Cloud Comms 101: Demystifying enterprise communications

Itay Rosenfeld
7 min readFeb 5, 2019

Ready for a crash course in cloud communications? Let’s take a look at some exciting industry developments and consider what might come next for enterprise comms…

First things first, telephony as we know it may be changing but voice communications are here to stay and continue to be used widely. Think of the many reincarnations our phone lines have been through. From the kitchen phone with a rotating dialer and long cable (loved this one) to the marvel of the first Cisco IP phones in the early 2000s, it’s not the service that disappears, it’s the use case and technology carrying it.

Dialing resources remain the only vetted identifier that can be traced back to a physical individual in a reliable way. No other universal ID has been able to replace this. For selected applications, emails or usernames might suffice. Think Facebook a few years back. You could pretty much create 100s of profiles by inventing new usernames (as was the case in Skype). This is not the case any longer, your profile is now linked to your mobile number.

While this is already a huge deal, the exciting part comes with the applications that support voice. These are continuously morphing and growing, making current times a very exciting moment in terms of communications innovation.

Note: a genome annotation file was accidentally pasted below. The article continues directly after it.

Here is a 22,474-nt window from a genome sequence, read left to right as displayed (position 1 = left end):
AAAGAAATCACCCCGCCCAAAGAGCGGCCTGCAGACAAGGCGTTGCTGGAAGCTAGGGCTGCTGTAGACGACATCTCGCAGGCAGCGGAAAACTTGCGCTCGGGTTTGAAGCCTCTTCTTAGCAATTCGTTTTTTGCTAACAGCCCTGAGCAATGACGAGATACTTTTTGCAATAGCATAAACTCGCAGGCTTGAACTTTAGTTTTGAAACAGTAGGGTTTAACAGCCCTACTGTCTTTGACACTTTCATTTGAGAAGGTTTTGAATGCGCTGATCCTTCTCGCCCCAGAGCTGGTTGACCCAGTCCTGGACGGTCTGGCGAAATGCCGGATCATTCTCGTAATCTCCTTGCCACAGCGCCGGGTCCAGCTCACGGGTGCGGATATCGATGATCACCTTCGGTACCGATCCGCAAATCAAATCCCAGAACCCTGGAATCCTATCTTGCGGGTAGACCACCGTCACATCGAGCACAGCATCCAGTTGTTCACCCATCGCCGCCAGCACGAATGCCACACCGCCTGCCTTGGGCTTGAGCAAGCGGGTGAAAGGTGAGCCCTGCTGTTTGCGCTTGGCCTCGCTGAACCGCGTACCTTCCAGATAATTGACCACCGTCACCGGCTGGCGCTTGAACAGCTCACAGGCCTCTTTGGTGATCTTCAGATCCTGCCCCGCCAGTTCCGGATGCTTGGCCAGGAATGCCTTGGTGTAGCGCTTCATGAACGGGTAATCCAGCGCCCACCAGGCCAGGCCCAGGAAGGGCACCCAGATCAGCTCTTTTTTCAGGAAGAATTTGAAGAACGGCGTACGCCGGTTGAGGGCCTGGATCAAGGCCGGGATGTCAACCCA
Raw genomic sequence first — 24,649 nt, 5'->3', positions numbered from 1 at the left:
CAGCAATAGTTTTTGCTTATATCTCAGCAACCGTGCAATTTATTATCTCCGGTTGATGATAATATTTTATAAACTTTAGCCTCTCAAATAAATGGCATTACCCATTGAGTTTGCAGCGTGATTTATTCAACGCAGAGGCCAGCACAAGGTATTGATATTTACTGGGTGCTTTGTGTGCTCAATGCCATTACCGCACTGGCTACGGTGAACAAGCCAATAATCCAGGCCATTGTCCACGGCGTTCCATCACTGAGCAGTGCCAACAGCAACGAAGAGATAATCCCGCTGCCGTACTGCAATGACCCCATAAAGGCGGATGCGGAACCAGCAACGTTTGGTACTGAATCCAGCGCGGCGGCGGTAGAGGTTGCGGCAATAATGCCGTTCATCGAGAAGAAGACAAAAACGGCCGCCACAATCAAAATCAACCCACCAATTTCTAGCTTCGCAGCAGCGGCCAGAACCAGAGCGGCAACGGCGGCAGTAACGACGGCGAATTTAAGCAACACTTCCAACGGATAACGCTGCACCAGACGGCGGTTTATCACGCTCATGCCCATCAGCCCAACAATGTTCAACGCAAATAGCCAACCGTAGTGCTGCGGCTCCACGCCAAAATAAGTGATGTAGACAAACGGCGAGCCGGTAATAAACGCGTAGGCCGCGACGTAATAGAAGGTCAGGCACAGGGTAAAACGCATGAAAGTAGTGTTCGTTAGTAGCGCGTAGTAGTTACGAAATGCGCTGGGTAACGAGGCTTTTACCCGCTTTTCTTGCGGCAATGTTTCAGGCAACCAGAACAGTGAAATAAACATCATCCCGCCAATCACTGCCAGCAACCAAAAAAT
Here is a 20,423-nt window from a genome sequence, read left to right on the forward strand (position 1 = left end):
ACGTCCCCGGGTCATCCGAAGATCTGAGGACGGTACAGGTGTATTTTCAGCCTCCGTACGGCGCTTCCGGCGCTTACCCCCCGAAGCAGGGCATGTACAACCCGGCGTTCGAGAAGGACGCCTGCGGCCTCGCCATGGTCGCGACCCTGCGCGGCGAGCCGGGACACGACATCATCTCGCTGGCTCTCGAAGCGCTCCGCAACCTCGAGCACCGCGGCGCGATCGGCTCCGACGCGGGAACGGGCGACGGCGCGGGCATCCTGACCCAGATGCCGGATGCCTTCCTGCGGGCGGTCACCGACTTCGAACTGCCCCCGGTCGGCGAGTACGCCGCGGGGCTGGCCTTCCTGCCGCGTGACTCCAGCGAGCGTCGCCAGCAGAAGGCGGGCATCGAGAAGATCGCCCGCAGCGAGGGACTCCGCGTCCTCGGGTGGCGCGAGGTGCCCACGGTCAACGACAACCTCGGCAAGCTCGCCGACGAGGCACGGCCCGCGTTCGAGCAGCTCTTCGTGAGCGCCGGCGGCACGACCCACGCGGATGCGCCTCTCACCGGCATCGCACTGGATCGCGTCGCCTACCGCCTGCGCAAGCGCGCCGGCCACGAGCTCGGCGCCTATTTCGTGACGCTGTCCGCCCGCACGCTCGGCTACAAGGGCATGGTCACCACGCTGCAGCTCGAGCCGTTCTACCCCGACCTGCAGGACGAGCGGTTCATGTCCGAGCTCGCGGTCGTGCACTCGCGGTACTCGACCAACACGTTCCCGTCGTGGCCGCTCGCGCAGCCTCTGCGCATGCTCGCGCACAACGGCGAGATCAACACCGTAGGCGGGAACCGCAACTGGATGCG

For voice apps with a large user base, such as Skype, the community of users inevitably looks for ways to connect the “user island” to other communities. Telephony is almost always the first connection point to the rest of the world because it is the largest common denominator (e.g. Skype out — buy credits to call phone numbers, or Skype in — buy a phone number that rings in your skype app).

This is even truer for *enterprise* communication apps which very early on tend to have to make a decision between opening up to the outside world (e.g. Skype-for-business, Cisco) or remaining constrained to selected use cases within the enterprise market (Facebook Workplace, Google G Suite and Slack to some extent).

The importance of telephony is clear, the shape it will take is harder to define.

Keep reading for a quick recap on industry fundamentals and our views on where the industry is rapidly heading.

The hard first step: Connecting the islands

You run through the airport to catch a flight, you’re late but find out your flight is delayed by a couple of hours. You call your office to reschedule a meeting, most likely using your mobile as you need a quick, reliable and high-quality way to connect on the go. When things get hectic, making a call remains the go-to option, and since calls are not free, the expectation of quality is high.

But delivering on this promise has become more complex over time. Let me explain.

As telephony has evolved, the task of connecting people has moved from depending on hardware (initially including dedicated staff who patched a panel to get you through) to relying on pure software. This has lowered the barriers of entry into telephony and created a host of alternative operators — fixed and mobile. As a result of this fragmentation, calls go through increasingly diverse and long paths. And the matter is compounded by globalization and the need for businesses to operate in multiple disparate markets.